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Iran’s nuclear talks to restart before election | Iran News | Al Jazeera

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US State Department Deputy Secretary of State Wendy Sherman said that Iran and the world’s major powers will restart negotiations to resume the 2015 Iran nuclear agreement this weekend.

Sherman said that Biden administration officials had hoped to reach an agreement with Iran before the Iranian presidential election on June 18, which may complicate negotiations.

Sherman said in an online event organized by the German Marshall Foundation, “I know that negotiations will be restarted next week.”

Sherman, who was a member of the Obama administration team that negotiated the initial agreement with Iran, said, “I think a lot of progress has been made, but based on my own experience, until the last detail is finalized, I mean it’s confirmed so that we can know whether we have reached an agreement.”

This round of talks aims to revive the landmark Iranian nuclear agreement, according to which Iran agreed to restrict its nuclear program in exchange for lifting international sanctions against Tehran, and opened up the short-term thaw of the decades-long US-Iran confrontation. the way.

Four diplomats, two Iranian officials, and two analysts told Reuters that before the talks, many obstacles to the restoration of the Iran nuclear agreement still existed, indicating that there is still a long way to go to re-comply with the signing of the 2015 Iran nuclear agreement. go.

Sherman added, “Of course, this is complicated because Iran will hold a presidential election in just a few days.”

Iranian President Hassan Rouhani is a pragmatist who promoted the initial agreement. It is widely expected that Rouhani will be a hardline successor.

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According to Al Jazeera, among the six candidates led by conservatives and hardliners, Iranian Judicial Director Ibrahim Lacey is considered to be the frontrunner in the upcoming presidential election.

Former US President Trump withdrew from the Iran nuclear agreement in 2018, claiming that the agreement will make Tehran a nuclear power.

Trump re-imposed sanctions on Iran and implemented a policy of “maximum pressure”. Iran’s response was to stop fulfilling the provisions of the Iran nuclear agreement and reinvest in Iran’s uranium enrichment capabilities.

Biden tried to restore the restrictions on Iran in the nuclear agreement, and is committed to expanding the restrictions to include Iran’s regional actions and missile programs if possible.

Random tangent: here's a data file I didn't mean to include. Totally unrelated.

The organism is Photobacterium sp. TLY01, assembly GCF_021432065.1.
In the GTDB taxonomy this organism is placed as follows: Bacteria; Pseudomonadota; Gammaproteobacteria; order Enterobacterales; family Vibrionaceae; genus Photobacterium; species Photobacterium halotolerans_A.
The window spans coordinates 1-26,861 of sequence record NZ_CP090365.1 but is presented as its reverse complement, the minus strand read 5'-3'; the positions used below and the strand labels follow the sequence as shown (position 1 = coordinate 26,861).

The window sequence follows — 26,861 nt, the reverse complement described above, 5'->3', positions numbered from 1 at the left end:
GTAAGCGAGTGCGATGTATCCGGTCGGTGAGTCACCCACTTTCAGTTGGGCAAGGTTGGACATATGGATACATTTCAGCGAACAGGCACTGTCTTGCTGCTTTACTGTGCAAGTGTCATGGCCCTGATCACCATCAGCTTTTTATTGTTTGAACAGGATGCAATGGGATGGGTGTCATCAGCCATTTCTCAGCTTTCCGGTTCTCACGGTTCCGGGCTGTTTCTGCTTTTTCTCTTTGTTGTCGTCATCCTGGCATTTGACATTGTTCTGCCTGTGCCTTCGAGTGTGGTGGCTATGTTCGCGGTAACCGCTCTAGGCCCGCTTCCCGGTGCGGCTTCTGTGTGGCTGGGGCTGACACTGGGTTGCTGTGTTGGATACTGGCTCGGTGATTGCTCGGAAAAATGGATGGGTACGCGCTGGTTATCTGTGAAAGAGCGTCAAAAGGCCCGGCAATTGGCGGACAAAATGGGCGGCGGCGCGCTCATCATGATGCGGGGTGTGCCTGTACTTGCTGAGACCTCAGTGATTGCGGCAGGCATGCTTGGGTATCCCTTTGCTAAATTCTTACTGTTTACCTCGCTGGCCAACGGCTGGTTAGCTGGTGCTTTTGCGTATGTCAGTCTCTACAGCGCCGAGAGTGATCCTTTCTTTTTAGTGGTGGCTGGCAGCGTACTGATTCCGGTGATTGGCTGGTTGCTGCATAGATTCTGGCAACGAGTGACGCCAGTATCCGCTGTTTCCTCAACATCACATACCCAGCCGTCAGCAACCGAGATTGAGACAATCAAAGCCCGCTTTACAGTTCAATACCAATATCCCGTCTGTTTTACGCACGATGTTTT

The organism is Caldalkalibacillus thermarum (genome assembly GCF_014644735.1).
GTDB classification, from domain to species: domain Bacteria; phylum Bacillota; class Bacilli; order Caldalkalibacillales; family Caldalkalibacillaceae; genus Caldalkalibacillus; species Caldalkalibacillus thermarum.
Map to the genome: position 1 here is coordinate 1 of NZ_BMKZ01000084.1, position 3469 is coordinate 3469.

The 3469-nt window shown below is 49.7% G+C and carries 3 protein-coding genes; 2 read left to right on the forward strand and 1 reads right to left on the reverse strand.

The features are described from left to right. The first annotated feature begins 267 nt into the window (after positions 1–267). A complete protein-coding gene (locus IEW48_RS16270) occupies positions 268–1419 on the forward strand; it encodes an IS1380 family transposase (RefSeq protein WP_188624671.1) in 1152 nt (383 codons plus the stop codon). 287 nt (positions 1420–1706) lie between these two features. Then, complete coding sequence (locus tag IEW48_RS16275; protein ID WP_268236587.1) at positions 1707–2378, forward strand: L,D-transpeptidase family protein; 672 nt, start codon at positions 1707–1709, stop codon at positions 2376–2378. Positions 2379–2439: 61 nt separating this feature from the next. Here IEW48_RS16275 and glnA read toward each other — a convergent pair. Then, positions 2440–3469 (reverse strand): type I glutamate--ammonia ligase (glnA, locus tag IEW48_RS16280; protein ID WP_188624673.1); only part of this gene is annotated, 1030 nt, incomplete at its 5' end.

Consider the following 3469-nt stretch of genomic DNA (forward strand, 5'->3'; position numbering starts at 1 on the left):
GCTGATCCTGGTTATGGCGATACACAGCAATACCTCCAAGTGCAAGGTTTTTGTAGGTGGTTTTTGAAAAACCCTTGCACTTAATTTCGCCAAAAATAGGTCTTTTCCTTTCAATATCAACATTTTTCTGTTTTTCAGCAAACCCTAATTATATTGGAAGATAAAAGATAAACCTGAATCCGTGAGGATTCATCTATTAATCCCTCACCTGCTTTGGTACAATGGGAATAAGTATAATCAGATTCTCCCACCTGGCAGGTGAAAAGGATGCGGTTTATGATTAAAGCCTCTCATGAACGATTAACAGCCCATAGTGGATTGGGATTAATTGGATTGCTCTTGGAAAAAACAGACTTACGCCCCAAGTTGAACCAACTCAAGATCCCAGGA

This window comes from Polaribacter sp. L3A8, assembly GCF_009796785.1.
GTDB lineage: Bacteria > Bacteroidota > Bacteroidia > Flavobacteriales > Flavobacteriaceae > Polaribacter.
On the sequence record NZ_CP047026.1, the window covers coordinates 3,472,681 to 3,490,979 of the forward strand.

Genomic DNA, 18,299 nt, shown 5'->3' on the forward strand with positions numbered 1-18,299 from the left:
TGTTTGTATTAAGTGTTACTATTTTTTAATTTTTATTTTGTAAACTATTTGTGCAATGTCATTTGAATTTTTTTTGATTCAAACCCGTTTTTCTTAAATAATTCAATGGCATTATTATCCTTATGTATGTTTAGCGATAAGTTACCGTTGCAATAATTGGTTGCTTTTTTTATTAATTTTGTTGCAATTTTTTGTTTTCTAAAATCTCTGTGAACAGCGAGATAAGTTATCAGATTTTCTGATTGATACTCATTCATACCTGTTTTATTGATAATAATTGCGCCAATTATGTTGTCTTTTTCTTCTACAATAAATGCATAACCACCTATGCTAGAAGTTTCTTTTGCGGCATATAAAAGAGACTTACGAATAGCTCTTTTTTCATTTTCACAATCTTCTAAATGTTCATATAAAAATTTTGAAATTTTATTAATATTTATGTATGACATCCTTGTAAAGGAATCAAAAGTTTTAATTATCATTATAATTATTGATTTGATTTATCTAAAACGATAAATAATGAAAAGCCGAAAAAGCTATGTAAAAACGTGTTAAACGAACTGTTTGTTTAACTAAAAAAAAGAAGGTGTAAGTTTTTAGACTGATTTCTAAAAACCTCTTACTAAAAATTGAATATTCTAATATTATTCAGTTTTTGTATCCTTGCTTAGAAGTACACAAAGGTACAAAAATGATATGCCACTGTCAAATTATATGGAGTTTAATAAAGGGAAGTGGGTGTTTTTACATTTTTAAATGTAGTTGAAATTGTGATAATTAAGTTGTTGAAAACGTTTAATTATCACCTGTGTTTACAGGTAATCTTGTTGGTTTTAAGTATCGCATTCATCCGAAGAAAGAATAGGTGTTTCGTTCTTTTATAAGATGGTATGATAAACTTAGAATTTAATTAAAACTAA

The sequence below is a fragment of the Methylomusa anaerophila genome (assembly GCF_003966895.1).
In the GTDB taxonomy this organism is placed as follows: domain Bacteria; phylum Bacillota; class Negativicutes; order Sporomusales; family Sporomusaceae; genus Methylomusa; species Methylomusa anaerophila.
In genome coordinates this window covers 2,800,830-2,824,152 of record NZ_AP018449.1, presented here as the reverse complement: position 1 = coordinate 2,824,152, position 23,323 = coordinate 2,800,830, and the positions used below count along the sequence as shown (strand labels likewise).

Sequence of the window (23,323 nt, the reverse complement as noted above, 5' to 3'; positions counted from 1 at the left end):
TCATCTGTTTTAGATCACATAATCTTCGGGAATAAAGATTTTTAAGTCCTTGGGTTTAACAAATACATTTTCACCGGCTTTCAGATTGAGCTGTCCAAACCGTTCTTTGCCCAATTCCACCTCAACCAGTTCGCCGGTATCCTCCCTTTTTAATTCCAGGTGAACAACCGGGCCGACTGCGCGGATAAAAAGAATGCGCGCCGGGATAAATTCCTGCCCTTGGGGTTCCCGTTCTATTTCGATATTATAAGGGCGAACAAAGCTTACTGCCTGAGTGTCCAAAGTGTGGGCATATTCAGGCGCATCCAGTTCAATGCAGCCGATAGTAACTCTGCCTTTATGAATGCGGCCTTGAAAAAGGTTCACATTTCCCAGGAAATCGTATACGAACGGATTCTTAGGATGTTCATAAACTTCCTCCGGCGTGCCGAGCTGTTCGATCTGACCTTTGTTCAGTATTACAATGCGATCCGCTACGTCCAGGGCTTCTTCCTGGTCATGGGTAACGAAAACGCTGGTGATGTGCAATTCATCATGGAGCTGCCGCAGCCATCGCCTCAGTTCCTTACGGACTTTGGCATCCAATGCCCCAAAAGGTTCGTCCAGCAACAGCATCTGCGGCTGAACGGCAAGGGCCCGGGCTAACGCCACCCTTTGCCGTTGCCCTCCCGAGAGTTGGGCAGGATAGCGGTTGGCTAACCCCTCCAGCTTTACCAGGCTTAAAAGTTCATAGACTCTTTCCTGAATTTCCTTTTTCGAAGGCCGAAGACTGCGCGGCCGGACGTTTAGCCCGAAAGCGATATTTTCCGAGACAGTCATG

Iran wants to lift all sanctions and does not want to expand the restrictions.

On June 8, U.S. Secretary of State Anthony Brinken stated before the U.S. Senate committee that the U.S. is unlikely to lift all sanctions on Iran.

Brinken said that if Iran returns to the 2015 Iran nuclear agreement that restricts its development of nuclear weapons, the United States will lift sanctions related to Iran’s nuclear program, but will not lift sanctions imposed on Iran due to alleged aggression.

Brinken said, “I expect that even if we return to the Iran nuclear agreement…Hundreds of sanctions will still exist, including sanctions imposed by the Trump administration.”

The Secretary of State of the United States stated that “if these (sanctions) are inconsistent with the provisions of the Joint Comprehensive Action Plan, they will continue to exist unless Iran’s behavior is seen to change.” Blinken used the official name of the agreement signed in 2015, which is the “Joint Comprehensive Action Plan”. Comprehensive Action Plan (Iran Nuclear Agreement).

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Brinken said that Iran’s development trajectory after it withdrew from the agreement put it on the road to obtain enough fissile material for nuclear bombs within a few months.

In the Gulf region, Saudi Arabia and the UAE have abandoned their efforts to restore the Iran nuclear agreement. The two countries have been in contact with Tehran to contain tensions while lobbying for future talks to consider their security issues.

The Chairman of the Gulf Research Center Abdul Aziz Sagar-who has been actively participating in the unofficial dialogue between Saudi Arabia and Iran-told Reuters this week, “The Gulf countries have already said,’Okay. Well, the United States can return (the Iranian nuclear agreement). This is their decision. We cannot change it, but… we need everyone to consider regional security issues.”

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